On Monday, Kim posted another video to explain the key issues that are misunderstood by the public and under attack from the critics. Some left-leaning users argued that the shutdown system has been led by the conservative political camp, but Kim used past National Assembly voting data to show that support for the shutdown was equal among conservative and liberal lawmakers.
Other critics claimed that the Gender Ministry has no responsibility since it just follows the law legislated by the National Assembly, but Kim also countered such logic by showing past TV interview clips in which then Gender Minister Baek Hee-young said the ministry proposed a revision bill aimed at introducing the shutdown system.
In the YouTube, Kim explained that Korea’s government agencies are capable of pushing for a bill and the Gender Ministry repeatedly pushed for the legislation of the controversial bill.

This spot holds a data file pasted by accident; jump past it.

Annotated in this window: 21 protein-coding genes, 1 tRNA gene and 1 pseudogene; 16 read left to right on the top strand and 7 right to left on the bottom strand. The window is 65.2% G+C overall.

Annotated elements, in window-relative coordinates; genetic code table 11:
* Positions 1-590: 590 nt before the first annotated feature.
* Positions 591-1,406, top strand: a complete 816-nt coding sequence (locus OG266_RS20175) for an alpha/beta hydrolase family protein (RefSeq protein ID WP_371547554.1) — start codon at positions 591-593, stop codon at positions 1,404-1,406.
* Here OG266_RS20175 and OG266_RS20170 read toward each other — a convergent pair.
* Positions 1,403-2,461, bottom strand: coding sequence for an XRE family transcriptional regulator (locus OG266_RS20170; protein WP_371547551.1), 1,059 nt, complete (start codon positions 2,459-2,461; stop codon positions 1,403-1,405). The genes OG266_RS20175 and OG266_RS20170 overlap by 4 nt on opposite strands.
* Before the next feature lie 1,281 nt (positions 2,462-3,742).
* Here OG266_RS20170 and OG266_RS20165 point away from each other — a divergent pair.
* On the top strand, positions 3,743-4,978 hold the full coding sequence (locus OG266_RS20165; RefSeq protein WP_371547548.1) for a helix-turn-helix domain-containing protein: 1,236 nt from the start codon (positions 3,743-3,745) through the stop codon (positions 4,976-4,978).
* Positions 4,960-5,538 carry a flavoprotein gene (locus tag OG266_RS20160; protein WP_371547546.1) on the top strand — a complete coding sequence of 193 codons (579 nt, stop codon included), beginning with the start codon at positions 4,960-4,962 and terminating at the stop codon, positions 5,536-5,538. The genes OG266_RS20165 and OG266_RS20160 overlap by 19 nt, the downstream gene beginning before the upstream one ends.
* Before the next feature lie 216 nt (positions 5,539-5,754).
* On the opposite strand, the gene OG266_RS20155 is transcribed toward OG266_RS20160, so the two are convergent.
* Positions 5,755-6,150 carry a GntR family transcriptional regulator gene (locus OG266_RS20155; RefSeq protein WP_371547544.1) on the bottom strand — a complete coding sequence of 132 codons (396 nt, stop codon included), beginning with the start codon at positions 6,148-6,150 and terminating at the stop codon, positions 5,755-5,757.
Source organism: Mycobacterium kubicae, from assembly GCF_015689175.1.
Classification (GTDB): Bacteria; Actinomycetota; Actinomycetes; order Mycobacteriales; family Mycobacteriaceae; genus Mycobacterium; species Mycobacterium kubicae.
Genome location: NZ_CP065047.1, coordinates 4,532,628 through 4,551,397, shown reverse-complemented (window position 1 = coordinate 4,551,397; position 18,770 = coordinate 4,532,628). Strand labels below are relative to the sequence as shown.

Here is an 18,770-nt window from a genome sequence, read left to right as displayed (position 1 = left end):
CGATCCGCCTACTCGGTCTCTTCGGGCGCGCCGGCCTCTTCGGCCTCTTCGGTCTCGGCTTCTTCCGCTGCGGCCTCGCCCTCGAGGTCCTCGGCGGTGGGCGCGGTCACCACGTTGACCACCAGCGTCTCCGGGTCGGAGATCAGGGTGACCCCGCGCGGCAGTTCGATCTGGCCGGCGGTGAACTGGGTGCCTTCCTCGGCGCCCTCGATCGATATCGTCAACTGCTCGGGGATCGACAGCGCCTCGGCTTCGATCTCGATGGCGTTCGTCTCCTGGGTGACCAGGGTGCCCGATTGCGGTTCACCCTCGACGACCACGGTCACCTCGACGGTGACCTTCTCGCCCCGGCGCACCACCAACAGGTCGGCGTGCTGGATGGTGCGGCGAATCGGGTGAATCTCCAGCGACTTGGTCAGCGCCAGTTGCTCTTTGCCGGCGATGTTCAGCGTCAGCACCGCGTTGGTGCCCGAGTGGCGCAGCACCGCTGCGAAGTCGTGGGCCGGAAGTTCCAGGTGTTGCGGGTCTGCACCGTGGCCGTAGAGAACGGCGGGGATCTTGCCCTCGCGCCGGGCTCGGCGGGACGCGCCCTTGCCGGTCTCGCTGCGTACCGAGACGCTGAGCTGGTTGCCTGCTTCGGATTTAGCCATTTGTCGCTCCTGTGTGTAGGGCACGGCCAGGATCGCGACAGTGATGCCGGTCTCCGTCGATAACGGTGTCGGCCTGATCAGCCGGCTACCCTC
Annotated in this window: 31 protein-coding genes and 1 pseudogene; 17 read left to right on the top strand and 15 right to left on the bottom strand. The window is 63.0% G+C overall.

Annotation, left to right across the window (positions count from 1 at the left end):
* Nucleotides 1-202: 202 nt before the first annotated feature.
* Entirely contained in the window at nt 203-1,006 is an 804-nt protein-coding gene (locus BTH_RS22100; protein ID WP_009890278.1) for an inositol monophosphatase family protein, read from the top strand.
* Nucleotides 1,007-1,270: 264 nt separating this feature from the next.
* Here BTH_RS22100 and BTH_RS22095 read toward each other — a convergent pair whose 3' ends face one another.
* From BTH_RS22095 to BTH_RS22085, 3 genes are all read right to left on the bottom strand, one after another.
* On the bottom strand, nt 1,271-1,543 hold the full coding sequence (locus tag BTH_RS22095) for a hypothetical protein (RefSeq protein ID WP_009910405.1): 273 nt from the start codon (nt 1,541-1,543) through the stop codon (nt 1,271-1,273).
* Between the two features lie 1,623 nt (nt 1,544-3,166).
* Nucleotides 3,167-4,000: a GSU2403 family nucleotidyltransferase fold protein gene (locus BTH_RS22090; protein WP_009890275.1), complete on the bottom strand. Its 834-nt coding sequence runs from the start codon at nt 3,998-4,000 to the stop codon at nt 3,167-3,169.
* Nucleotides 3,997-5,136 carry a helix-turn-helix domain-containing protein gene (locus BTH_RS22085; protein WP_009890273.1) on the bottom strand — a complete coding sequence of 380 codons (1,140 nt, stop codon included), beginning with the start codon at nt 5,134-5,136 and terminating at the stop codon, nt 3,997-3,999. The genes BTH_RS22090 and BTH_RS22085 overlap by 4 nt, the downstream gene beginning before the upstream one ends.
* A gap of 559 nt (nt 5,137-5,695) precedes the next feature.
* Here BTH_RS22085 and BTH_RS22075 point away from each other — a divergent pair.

The underlying logic behind the shutdown law is that excessive gaming can lead to addiction and even suicide.
The Culture Ministry, in charge of regulating games and their ratings in Korea, issued a press release titled “Shutdown System Offers Chance to Prevent Gaming Addiction and Suicides” in October 2011.
The press release listed a couple of suicide cases in which the youngsters claimed games were the cause of conflicts. Does playing games lead to suicide?
“In recent days, Korea society has faced a number of incidents caused by internet games. In the majority of such cases, youngsters brought about irreversible consequences after they got addicted to internet gaming,” the press release said.
The reasoning that playing games causes violent acts and suicide is too simplistic, critics say.